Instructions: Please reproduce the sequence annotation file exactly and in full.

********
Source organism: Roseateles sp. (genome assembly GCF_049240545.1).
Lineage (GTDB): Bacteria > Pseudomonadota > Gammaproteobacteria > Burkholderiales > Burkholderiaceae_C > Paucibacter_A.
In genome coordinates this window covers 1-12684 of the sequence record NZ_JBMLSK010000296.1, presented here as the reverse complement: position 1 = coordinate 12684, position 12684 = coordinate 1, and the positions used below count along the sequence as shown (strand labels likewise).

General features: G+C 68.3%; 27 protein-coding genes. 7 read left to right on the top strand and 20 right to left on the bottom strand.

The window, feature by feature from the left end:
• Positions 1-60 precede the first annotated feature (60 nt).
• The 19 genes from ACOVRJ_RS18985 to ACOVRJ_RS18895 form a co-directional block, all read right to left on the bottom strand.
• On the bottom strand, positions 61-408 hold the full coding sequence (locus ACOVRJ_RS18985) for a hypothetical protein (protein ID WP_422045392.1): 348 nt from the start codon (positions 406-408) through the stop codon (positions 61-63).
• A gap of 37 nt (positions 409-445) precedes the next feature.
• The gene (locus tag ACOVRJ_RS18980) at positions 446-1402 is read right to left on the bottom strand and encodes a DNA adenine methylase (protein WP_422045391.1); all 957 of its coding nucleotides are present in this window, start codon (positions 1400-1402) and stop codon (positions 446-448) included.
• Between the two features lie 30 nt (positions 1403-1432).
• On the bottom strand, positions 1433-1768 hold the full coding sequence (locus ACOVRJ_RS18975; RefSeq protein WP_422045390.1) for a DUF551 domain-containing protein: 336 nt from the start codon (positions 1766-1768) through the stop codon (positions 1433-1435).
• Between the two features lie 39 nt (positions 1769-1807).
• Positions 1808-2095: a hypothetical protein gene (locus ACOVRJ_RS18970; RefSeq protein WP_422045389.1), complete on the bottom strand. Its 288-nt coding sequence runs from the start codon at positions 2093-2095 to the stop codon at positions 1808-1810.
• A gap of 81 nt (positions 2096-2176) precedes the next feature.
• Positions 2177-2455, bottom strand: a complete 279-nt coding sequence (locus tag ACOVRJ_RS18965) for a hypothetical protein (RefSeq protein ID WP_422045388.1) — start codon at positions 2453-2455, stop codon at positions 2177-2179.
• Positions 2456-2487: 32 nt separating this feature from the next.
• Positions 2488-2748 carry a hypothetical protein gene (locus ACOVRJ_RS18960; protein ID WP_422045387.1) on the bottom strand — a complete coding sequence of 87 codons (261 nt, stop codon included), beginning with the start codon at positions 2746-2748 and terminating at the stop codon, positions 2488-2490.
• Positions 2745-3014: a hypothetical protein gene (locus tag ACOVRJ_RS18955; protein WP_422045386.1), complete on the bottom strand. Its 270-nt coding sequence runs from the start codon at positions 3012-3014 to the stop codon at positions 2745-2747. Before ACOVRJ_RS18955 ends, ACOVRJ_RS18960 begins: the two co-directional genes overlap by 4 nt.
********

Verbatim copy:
Source organism: Roseateles sp. (genome assembly GCF_049240545.1).
Lineage (GTDB): Bacteria > Pseudomonadota > Gammaproteobacteria > Burkholderiales > Burkholderiaceae_C > Paucibacter_A.
In genome coordinates this window covers 1-12684 of the sequence record NZ_JBMLSK010000296.1, presented here as the reverse complement: position 1 = coordinate 12684, position 12684 = coordinate 1, and the positions used below count along the sequence as shown (strand labels likewise).

General features: G+C 68.3%; 27 protein-coding genes. 7 read left to right on the top strand and 20 right to left on the bottom strand.

The window, feature by feature from the left end:
• Positions 1-60 precede the first annotated feature (60 nt).
• The 19 genes from ACOVRJ_RS18985 to ACOVRJ_RS18895 form a co-directional block, all read right to left on the bottom strand.
• On the bottom strand, positions 61-408 hold the full coding sequence (locus ACOVRJ_RS18985) for a hypothetical protein (protein ID WP_422045392.1): 348 nt from the start codon (positions 406-408) through the stop codon (positions 61-63).
• A gap of 37 nt (positions 409-445) precedes the next feature.
• The gene (locus tag ACOVRJ_RS18980) at positions 446-1402 is read right to left on the bottom strand and encodes a DNA adenine methylase (protein WP_422045391.1); all 957 of its coding nucleotides are present in this window, start codon (positions 1400-1402) and stop codon (positions 446-448) included.
• Between the two features lie 30 nt (positions 1403-1432).
• On the bottom strand, positions 1433-1768 hold the full coding sequence (locus ACOVRJ_RS18975; RefSeq protein WP_422045390.1) for a DUF551 domain-containing protein: 336 nt from the start codon (positions 1766-1768) through the stop codon (positions 1433-1435).
• Between the two features lie 39 nt (positions 1769-1807).
• Positions 1808-2095: a hypothetical protein gene (locus ACOVRJ_RS18970; RefSeq protein WP_422045389.1), complete on the bottom strand. Its 288-nt coding sequence runs from the start codon at positions 2093-2095 to the stop codon at positions 1808-1810.
• A gap of 81 nt (positions 2096-2176) precedes the next feature.
• Positions 2177-2455, bottom strand: a complete 279-nt coding sequence (locus tag ACOVRJ_RS18965) for a hypothetical protein (RefSeq protein ID WP_422045388.1) — start codon at positions 2453-2455, stop codon at positions 2177-2179.
• Positions 2456-2487: 32 nt separating this feature from the next.
• Positions 2488-2748 carry a hypothetical protein gene (locus ACOVRJ_RS18960; protein ID WP_422045387.1) on the bottom strand — a complete coding sequence of 87 codons (261 nt, stop codon included), beginning with the start codon at positions 2746-2748 and terminating at the stop codon, positions 2488-2490.
• Positions 2745-3014: a hypothetical protein gene (locus tag ACOVRJ_RS18955; protein WP_422045386.1), complete on the bottom strand. Its 270-nt coding sequence runs from the start codon at positions 3012-3014 to the stop codon at positions 2745-2747. Before ACOVRJ_RS18955 ends, ACOVRJ_RS18960 begins: the two co-directional genes overlap by 4 nt.